7:20 a.m. at the intersection of Fisher & Columbia (Anthony Young)
7:20 a.m. at the intersection of Fisher & Columbia

Anthony Young

The morning jam: Students and faculty talk traffic stress and solutions

Students and parents experience an increase in morning traffic, Crier investigates why

October 28, 2021

Nervously checking the time, Hannah Loredo, sophomore, sits in the car as it slowly lurches forward through the traffic on Columbia Avenue. Despite living two minutes away, she tends to make it to school with a minute left to spare. Worrying about her attendance, she can do little but speed up her pace while walking to first period. Columbia Avenue, Calumet Avenue and Fisher Street are clogged with traffic almost every morning, starting at 7:12 a.m. From bus schedules to school start times, the traffic issues could be caused by a myriad of accumulating problems.  

“I feel like the traffic is not something I should be stressing about as much as I do,” Hannah said. “I have to wake up so much earlier compared to past years, it’s ridiculous.” 

Some specific problems that people have noticed are that buses go down Columbia Avenue after dropping off students, which slows down the line of traffic. Also, a majority of students get dropped off at door A, off of Columbia, even though door J is another option. The people who go to door A usually struggle with the fact that there are cars driving north and south on Columbia Avenue. Watching the traffic unfold from her car, Sophie Salazar, sophomore, explained that the conflicts start when both lines try to turn into the front of MHS. 

“I usually leave 20 minutes before school starts, but due to traffic, I usually have only a few minutes to get to class,” Sophie said. “Traffic is a big cause of my tardiness, and I tend to start my day stressed because of it.”

For students who live in neighboring cities and subdivisions at the far ends of Munster, the traffic has made it increasingly difficult for these students to arrive at school on time. The construction on Calumet Avenue and the bridge that connects Munster and Hammond on Columbia Avenue being closed has also affected student’s ability to make it to school on time.

“I’ve been living in Hammond all my life but I didn’t start going to Munster until 6th grade,” Kameryn Hubbard, sophomore, said. “My older sister, who is now a junior in college, has done the same, and traffic has only gotten worse. We sit in traffic for a minimum of 10 minutes. From being inside the car to just trying to cross the street, there is absolutely no direction with car or bus drivers.”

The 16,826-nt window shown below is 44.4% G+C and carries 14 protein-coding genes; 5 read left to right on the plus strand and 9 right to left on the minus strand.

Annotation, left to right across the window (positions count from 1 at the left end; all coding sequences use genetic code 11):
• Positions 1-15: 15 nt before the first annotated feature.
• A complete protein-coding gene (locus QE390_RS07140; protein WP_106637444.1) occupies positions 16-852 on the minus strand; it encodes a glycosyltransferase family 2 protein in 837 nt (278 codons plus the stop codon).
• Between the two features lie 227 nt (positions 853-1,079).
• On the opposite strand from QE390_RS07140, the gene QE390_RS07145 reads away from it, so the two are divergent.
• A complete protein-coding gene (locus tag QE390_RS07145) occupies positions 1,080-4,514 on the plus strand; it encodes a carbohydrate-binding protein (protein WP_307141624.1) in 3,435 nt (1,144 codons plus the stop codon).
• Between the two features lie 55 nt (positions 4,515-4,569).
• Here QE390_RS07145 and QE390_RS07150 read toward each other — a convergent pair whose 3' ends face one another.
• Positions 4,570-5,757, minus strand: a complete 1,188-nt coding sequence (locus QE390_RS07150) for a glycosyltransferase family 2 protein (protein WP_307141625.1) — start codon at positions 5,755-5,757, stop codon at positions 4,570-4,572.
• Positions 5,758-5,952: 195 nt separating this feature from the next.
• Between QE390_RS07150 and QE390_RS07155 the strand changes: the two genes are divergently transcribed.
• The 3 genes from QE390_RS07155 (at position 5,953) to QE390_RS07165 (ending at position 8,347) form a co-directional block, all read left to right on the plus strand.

When discussing the issue, Officer Gabe Isenblatter, resource officer, mentioned that no one expected Munster to get as large as it is, with a population of 22,476 (as of 2019) and 7.637 square miles of land. A more feasible design, he explained, would be building the school so that Community Park and the football field would be switched, which would offer more parking for students. Since Columbia Avenue is a main road and MHS is next to Community Hospital, emergency vehicles and people on their commute to work also get involved with the school morning traffic. Crier contacted Central Office to get information on their traffic investigation, but could not reach them by press.

“I think if more parents dropped their kids off in Community Park and had them walk across the park into the school, that would alleviate most of the traffic issues,” Officer Isenblatter said. “Most parents seem to be reluctant to make their kids walk that distance and prefer to drop them off closer to a door.”

With the current traffic issues, students have had to wake up even earlier to make it to school on time. Kameryn mentioned that she leaves at 7 a.m. on Mondays, Wednesdays and Fridays due to construction. Another possible issue could be that school starts five minutes earlier, and students had to adjust. Other students say that the buses turning on Columbia Avenue after dropping off students, the middle school’s drop off protocols and the general flow of traffic are the root of the problem.

“I think with the middle school only being able to drop kids off by driving behind the high school causes for a lot more unnecessary traffic,” Otto Hoehl, senior, said. “The traffic has always been bad, but you just have to try and leave earlier.”

Another huge issue would be where Fisher Street and Columbia Avenue intersect. The turn lane is too short, therefore cars cram into the small area in an attempt to arrive at school quicker.  

“It would be quicker to walk but it’s starting to get colder outside,” Ethan Loredo, sophomore, said. “I try to leave earlier but I still end up rushing. It’s frustrating because there’s not much I can do about the traffic situation.”

Leave a Comment

Crier • Copyright 2021 • FLEX WordPress Theme by SNOLog in

Comments (0)

It is Crier’s goal to promote open discussion and discourse about compelling topics, and to avoid infringing on readers’ first amendment right of free speech. Crier reserves the right to delete or hide any comment if: • It is hateful, of poor taste, invasive of the privacy of others or libelous. • It promotes conduct or activity that is illegal for most of the student population. • It makes racist or sexist comments or representations. • It encourages the breaking of laws, regulations or ordinances. • It contains harmful content or spam. If questions arise over any of these points, the comment will be brought before the Editorial Board, where the issue will be decided by a majority vote.
All Crier Picks Reader Picks Sort: Newest

Your email address will not be published. Required fields are marked *